Our AD and Chancellor are using gamesmanship to skirt Title IX. Yet, they have the audacity to suspend a kid for following their lead?
(I’m not giving Tedford a pass here. Clearly, as the one in charge, it happened on his watch. But he’s only reflecting the culture he’s been hired to protect and promote).
It’s better to lose than to win at the sacrifice of an ideal. (These words of Andy Smith are engraved on the back of the stone bench in Memorial Stadium).
I don’t know what happened, but I know who was responsible. Could it have happened under Robert Gordon Sproul or Benjamin Ide Wheeler?
The Oregon fiasco was not a firable offense. But it was wrong. And throwing a kid under the bus was not the grown up way to handle it. Our AD looked bush league.
And Yes, I was in school when scandals happened. Did the head coach know? I don’t know, but I do know that he took responsibility and that when Arleigh Williams said he would have to fire two of Ray Willsey’s coaches, Ray said, “If you fire them, you fire me.” And he was gone.
I know it wasn't just Tedford which caused this problem.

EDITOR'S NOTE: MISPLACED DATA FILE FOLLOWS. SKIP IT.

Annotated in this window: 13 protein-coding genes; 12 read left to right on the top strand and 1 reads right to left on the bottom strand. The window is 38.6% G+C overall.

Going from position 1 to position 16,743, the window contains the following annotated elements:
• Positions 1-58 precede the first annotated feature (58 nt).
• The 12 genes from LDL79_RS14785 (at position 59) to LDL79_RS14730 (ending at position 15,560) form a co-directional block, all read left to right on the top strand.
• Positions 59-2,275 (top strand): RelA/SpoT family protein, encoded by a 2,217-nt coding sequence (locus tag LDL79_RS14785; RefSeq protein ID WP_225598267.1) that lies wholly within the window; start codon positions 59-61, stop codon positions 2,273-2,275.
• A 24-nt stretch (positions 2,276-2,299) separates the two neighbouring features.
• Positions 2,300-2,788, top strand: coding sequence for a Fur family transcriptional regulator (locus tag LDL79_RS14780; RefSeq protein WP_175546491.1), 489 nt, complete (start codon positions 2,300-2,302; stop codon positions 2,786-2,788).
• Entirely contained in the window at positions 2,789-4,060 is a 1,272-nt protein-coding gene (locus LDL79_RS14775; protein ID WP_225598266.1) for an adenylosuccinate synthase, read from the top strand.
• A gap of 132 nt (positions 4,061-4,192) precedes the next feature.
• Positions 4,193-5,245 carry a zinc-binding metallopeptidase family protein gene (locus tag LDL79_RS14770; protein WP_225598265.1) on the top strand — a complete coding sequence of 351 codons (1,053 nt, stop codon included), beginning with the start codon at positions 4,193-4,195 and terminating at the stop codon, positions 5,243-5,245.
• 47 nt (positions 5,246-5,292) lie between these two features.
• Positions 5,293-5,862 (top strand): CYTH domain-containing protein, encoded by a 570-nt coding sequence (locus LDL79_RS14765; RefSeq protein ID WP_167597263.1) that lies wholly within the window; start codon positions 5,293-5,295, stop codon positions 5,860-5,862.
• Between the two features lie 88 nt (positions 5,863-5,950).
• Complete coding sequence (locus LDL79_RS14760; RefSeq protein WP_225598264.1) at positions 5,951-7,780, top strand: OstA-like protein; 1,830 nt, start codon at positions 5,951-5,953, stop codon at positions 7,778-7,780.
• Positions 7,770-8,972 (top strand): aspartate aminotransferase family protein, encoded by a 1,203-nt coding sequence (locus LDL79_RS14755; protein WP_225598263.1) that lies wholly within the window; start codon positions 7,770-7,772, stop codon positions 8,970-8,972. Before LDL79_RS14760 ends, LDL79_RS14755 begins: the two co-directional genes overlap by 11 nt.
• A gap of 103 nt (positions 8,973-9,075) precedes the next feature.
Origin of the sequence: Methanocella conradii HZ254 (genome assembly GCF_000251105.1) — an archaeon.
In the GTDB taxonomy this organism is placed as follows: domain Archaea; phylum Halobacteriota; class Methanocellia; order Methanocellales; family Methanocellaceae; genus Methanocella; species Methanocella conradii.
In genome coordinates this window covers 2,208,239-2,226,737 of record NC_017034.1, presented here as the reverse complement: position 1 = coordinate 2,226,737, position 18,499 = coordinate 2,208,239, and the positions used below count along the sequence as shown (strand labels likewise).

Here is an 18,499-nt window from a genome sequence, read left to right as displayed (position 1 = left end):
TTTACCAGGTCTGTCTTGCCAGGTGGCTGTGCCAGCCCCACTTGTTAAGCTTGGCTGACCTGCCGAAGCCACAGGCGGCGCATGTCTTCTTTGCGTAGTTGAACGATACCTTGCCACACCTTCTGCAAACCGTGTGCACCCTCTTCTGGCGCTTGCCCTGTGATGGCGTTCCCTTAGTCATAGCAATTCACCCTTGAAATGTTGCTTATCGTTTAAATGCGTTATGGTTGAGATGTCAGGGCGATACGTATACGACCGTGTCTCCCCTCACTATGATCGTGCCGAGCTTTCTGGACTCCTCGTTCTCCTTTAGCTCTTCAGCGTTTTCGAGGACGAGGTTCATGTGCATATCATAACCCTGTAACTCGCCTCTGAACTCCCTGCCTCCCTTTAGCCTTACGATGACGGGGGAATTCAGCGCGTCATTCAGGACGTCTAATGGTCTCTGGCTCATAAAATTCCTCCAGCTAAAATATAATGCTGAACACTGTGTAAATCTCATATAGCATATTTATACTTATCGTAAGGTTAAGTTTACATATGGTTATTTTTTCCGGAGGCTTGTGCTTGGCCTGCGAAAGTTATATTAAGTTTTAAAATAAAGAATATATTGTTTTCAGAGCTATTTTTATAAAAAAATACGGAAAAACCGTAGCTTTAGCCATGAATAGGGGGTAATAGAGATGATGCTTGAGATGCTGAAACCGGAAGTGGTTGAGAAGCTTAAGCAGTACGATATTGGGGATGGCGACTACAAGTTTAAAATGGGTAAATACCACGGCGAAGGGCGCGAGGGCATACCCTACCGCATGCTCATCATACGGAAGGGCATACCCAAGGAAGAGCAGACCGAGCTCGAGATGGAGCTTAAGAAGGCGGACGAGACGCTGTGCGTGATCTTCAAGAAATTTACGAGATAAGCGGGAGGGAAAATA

What I know is that the greatest university in the world has chosen to opt for style over substance and is now in the business of promoting dishonest policies from the classroom to the football field—and throwing underlings under the bus when “irregularities” come to light.
As a proud alumnus, this does not sit well on any front.
The lack of institutional control in the classroom and on the athletic fields is unbecoming of an institution of our stature.
It’s no secret that the finest men you will ever meet met with the Chancellor last week. Instead of coming away with an “I’ve never seen such passion. We can do it together attitude. I’m spending everyday for the next 10 months making this happen….” Position—we get a FAQ from the AD justifying her and the Chancellor’s anemic actions. Why are they stone walling us? What gives?
The Chancellor said "no more cuts." This group pointed out that there is still an imbalance regarding men and women. What about our "moral obligation to support Title IX?
Both the Chancellor and the AD will be gone in a year or two. We are still here to pick up the pieces.
According to an Article in the Sac Bee which lists the salaries of 1,900 faculty members and administrators (none is under $102,000)

our AD made $470,000 in 2009. The Chancellor actually makes less. That these two could make almost a million dollars a year between them and the best they could do is demean excellence, promote mediocrity, and embarrass the greatest university in the nation in front of the world does not sit well with some of us.
How many remains to be seen.
You don’t go down with a short hard fall, you just sort of shuffle along
‘Till you lighten your load with the moral code, ‘till you can’t tell right from wrong.
Go bears,
Jeffrey Earl Warren ‘70